Safety or nickel? Versatile Ravens defender Kyle Hamilton isn’t ready to pin himself to one spot.

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Kyle Hamilton had to adapt to an unexpected role to get the most out of his rookie season with the Ravens. He learned enough from the experience that he’s not going to pin himself down, not on June 6, anyway.

The 2022 first-round draft pick knows fans are eager to hear where he will play in his second NFL campaign: At safety, where he was rated the runaway top prospect in his class? Or at nickel back, where he became one of the team’s most important defenders down the stretch of last season?


“I don’t know,” he said Tuesday when asked if this is the year he becomes a full-time starting safety. “I think as of right now, I feel like I can do a multitude of things, and I feel like no one’s really trying to pin me at one place at this point.”

But does he feel more at ease in one spot over the other?


“I wouldn’t say there’s one where I’m specifically most comfortable,” he said. “It’s different. At nickel, you’re closer to the action. You can’t see as much behind you. That’s the safety’s job. You have to communicate a lot more at safety.”

Given the breadth of his talents and the uncertainty around where he’ll put them to use, defensive back Kyle Hamilton will be one of the most interesting Ravens in 2023, just as he was in 2022.

Given the breadth of his talents and the uncertainty around where he’ll put them to use, Hamilton will be one the most interesting players on the team in 2023, just as he was in 2022.

He will not have to compete for snaps with Chuck Clark, who was traded to the New York Jets in March after four seasons as a starter in Baltimore, but that does not mean he’ll play like a traditional safety.

“He’s not going to be the nickel,” Ravens coach John Harbaugh said. “He’s going to be a safety. A traditional safety role? Probably not in our defense, because we move our guys around. Our safeties are rushing the passer. They’re playing linebacker. We do a lot with those guys. The fact that he’s able to do all that really helps us be who we want to be on defense.”

Regardless of where he lines up, Hamilton hopes to be more consistent than he was in his debut season. “I know what’s expected now, on a day-to-day basis,” he said. “There’s less room for excuses.”

After his mental mistakes contributed to the Ravens blowing a 21-point lead against the Miami Dolphins in their home opener last year, he averaged just 19 defensive snaps over the next five weeks. Fans and analysts wondered if the Ravens had used a first-round pick on a safety who could not keep pass catchers in front of him. When starter Marcus Williams dislocated his wrist, it was Geno Stone, not Hamilton, who stepped in.

The rookie did not truly find his place until the second half of the season when he filled the team’s void at nickel back. New middle linebacker Roquan Smith received much of the credit for the Ravens’ defensive turnaround, but Hamilton’s versatile playmaking was also essential. He might chase down a running back on one play, cover a tight end on the next and rush off the edge on the one after that.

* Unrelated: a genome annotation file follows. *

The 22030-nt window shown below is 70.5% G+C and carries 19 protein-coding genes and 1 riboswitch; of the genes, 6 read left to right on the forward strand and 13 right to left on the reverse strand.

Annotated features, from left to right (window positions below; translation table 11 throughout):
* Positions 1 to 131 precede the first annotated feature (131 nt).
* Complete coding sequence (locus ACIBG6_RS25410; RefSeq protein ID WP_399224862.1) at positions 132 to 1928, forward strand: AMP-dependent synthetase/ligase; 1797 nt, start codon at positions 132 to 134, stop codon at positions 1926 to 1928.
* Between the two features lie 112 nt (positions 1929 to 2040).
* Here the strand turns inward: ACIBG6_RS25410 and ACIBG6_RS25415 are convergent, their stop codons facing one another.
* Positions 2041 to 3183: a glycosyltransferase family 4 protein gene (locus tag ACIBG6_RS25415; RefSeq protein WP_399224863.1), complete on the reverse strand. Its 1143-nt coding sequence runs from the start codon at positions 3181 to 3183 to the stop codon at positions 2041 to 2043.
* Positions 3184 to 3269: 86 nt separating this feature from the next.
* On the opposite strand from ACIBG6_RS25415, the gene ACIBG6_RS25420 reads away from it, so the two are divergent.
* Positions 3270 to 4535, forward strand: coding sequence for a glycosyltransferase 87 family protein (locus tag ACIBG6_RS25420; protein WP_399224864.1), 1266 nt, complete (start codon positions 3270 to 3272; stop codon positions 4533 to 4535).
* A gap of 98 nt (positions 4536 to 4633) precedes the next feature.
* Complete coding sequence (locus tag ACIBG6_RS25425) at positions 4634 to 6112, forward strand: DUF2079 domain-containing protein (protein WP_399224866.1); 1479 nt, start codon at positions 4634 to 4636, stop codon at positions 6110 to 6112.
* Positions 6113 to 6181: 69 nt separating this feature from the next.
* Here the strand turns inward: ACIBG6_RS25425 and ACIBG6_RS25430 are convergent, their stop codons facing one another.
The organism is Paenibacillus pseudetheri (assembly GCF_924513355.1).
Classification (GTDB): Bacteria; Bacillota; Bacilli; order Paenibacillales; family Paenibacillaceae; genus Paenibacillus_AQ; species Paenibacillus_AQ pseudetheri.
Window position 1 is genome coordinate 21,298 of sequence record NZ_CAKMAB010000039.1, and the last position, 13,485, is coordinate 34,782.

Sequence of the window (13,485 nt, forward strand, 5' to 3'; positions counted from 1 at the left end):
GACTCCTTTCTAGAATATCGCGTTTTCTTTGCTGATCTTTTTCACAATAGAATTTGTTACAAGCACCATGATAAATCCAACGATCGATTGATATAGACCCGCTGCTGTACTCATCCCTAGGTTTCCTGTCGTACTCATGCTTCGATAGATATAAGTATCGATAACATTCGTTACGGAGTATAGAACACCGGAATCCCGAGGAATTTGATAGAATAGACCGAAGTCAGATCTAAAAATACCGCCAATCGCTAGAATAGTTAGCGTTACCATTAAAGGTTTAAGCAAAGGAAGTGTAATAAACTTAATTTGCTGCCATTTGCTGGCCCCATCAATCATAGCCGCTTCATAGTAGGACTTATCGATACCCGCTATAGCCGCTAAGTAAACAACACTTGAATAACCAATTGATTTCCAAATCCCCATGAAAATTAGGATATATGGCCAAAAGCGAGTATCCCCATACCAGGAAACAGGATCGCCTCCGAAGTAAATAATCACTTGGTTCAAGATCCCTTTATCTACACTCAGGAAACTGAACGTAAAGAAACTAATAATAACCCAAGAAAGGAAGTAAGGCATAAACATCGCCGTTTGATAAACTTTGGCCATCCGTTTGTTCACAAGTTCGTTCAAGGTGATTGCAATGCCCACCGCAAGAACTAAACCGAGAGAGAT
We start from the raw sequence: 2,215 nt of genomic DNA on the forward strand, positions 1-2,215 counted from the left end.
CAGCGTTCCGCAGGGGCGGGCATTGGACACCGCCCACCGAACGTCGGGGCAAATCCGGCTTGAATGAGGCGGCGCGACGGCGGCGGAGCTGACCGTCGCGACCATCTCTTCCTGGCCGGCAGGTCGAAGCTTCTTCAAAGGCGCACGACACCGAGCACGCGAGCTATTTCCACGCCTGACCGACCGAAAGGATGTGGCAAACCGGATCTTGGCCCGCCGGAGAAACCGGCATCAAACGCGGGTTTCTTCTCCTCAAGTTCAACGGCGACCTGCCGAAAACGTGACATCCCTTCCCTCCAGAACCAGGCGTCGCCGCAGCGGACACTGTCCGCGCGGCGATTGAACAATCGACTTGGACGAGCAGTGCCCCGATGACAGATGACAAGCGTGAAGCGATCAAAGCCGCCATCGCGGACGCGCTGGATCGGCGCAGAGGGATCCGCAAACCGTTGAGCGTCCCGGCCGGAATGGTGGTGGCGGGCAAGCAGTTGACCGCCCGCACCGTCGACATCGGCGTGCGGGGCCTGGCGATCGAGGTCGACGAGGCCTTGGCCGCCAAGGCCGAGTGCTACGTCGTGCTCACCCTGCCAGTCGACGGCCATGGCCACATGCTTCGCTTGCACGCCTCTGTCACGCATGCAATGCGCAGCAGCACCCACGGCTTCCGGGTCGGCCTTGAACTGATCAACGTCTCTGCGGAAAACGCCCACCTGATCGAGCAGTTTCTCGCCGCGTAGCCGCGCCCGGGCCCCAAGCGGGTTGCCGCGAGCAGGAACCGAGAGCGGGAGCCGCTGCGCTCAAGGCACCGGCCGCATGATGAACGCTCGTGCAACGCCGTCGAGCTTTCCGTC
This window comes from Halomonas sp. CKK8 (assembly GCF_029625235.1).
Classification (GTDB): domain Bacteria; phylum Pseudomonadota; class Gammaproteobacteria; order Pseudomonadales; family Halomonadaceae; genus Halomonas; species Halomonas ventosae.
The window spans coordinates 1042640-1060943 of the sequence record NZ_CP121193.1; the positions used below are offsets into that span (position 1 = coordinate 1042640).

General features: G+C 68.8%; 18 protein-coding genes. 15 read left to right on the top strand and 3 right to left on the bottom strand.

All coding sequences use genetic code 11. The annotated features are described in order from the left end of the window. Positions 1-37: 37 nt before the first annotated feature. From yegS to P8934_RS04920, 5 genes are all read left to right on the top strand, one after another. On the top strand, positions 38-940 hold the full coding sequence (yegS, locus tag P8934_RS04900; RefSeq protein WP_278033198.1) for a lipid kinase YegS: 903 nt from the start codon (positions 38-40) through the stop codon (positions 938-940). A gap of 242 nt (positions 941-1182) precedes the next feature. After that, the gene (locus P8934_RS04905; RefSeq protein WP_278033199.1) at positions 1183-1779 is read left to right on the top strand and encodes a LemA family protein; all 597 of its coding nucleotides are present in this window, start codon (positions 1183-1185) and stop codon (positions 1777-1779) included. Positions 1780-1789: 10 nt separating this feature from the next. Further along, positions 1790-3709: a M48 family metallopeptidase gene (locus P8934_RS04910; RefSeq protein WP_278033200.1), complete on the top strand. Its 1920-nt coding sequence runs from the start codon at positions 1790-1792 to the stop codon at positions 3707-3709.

Hamilton, 22, played at least 70% of the Ravens’ defensive snaps in four of the last five regular-season games and 92% in their playoff loss to the Cincinnati Bengals, in which he made nine tackles, forced a fumble and was one of the best players on the field.


His versatility made him a favorite of the analysts at Pro Football Focus, who graded him the top safety in the league, albeit in fewer snaps than the players just below him.

“It just felt like that was the right decision, and it worked out for us, and to his credit, he kind of fit in seamlessly,” defensive coordinator Mike Macdonald said. “So, moving forward, that’s what this process is all about — figuring out who has earned a job and who earns the right to be out there and play for us. How many safeties we have out there, that’ll depend on the situation. Could we do three safeties again? Absolutely.”

Kyle Hamilton's versatility made him a favorite of the analysts at Pro Football Focus, who graded him the top safety in the league, albeit in fewer snaps than the players just below him.

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Hamilton had covered the slot at Notre Dame, so it was not as if he was asked to step radically outside his comfort zone.

“Really, it’s just the guys you’re going against,” he said when asked to explain the transition from college star to NFL novice. “There’s guys in college that we played that are good, but you’re not going against [Cleveland Browns wide receiver] Amari Cooper in the slot in college. There’s guys every single week that are really good. … You run enough plays, you’ll get the scheme down, but you’re not going to replicate the talent out here.”

Ultimately, he had to “let loose” and operate on instinct, an approach that fit the rapid-fire demands of playing closer to the line of scrimmage.

He spent his offseason back at Notre Dame, taking classes, rehabilitating from wrist surgery, working to add muscle.


“I don’t know if you guys can tell,” he joked, flexing a frame that was already huge for his position.

His period of adjustment will likely continue this season if he plays more snaps in Clark’s former role.

“As of right now, I’m getting a lot of reps at safety,” Hamilton said Tuesday. “I didn’t get a ton of reps at safety last year, just in terms of the room that we had. … So yeah, there’s still a lot to learn for me back there at that position, at this level.”